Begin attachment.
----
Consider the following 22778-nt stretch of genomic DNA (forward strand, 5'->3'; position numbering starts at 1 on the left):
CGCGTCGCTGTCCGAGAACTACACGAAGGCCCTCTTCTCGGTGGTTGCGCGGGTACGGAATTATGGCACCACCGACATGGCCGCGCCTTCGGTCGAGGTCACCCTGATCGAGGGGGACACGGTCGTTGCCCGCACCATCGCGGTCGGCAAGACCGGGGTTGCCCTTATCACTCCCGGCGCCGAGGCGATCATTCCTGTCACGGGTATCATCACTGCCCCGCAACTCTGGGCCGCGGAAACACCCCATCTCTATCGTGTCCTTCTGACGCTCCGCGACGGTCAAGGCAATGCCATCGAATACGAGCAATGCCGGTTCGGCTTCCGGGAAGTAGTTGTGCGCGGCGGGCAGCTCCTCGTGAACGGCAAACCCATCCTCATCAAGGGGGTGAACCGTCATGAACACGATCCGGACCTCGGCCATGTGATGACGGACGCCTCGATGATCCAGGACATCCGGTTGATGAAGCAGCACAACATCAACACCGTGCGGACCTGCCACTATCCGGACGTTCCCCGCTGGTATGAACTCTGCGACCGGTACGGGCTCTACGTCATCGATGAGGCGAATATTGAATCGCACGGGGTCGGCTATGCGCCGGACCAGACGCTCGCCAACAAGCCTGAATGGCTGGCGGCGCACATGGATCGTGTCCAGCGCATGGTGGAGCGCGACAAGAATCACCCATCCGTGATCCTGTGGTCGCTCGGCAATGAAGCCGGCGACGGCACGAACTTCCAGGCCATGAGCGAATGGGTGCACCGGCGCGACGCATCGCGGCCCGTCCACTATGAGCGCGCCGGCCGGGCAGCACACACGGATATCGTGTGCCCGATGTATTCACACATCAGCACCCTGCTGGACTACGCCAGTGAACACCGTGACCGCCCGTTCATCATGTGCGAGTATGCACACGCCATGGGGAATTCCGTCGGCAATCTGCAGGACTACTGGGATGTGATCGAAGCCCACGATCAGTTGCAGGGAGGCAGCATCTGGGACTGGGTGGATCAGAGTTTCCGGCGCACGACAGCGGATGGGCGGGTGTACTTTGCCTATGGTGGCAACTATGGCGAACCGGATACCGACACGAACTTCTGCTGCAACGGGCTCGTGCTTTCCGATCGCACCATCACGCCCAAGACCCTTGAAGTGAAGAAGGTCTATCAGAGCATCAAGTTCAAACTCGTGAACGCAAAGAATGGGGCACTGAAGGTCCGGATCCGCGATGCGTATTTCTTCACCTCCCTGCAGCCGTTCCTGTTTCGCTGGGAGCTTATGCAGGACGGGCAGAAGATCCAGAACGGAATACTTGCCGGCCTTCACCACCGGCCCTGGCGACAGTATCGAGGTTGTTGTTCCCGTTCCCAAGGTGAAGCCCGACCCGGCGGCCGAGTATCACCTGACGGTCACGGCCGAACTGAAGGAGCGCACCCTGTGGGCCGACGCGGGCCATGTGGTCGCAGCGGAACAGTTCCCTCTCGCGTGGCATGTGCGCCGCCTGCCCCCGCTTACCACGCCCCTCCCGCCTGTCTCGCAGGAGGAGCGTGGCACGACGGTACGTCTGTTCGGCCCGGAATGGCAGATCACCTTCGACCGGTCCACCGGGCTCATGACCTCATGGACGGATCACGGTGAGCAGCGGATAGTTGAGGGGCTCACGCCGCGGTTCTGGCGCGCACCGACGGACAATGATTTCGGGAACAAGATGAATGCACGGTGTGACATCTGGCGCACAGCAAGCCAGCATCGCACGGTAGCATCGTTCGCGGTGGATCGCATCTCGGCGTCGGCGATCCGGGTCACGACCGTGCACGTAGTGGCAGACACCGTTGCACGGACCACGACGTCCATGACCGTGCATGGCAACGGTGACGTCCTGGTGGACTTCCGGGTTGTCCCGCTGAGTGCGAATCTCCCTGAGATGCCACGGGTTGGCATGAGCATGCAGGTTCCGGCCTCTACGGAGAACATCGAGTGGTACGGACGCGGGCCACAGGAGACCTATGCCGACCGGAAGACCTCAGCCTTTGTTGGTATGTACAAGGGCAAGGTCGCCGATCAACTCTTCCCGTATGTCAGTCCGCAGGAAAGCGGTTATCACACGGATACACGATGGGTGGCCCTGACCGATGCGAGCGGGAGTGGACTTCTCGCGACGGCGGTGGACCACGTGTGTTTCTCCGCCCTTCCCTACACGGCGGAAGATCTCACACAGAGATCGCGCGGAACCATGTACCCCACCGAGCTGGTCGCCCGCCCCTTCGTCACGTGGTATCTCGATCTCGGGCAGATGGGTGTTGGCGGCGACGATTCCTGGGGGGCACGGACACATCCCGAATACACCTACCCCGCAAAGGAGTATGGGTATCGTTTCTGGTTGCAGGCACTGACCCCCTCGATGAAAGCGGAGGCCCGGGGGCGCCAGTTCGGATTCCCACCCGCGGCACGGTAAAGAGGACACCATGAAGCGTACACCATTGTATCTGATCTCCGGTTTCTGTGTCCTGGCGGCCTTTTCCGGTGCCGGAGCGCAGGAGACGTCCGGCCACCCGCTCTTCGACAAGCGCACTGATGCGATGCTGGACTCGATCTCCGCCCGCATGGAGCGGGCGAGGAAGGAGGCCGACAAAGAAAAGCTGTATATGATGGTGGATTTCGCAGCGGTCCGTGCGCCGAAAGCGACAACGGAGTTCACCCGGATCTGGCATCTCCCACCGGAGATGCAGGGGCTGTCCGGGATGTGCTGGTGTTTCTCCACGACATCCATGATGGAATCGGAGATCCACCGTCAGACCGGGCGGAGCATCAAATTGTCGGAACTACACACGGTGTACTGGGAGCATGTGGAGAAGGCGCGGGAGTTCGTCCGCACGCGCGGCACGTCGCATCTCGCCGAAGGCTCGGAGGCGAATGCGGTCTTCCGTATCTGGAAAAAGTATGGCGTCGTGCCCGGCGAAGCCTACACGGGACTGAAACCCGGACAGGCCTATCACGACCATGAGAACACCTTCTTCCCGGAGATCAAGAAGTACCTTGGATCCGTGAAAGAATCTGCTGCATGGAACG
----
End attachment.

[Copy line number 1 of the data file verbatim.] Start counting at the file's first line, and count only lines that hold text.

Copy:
Consider the following 22778-nt stretch of genomic DNA (forward strand, 5'->3'; position numbering starts at 1 on the left):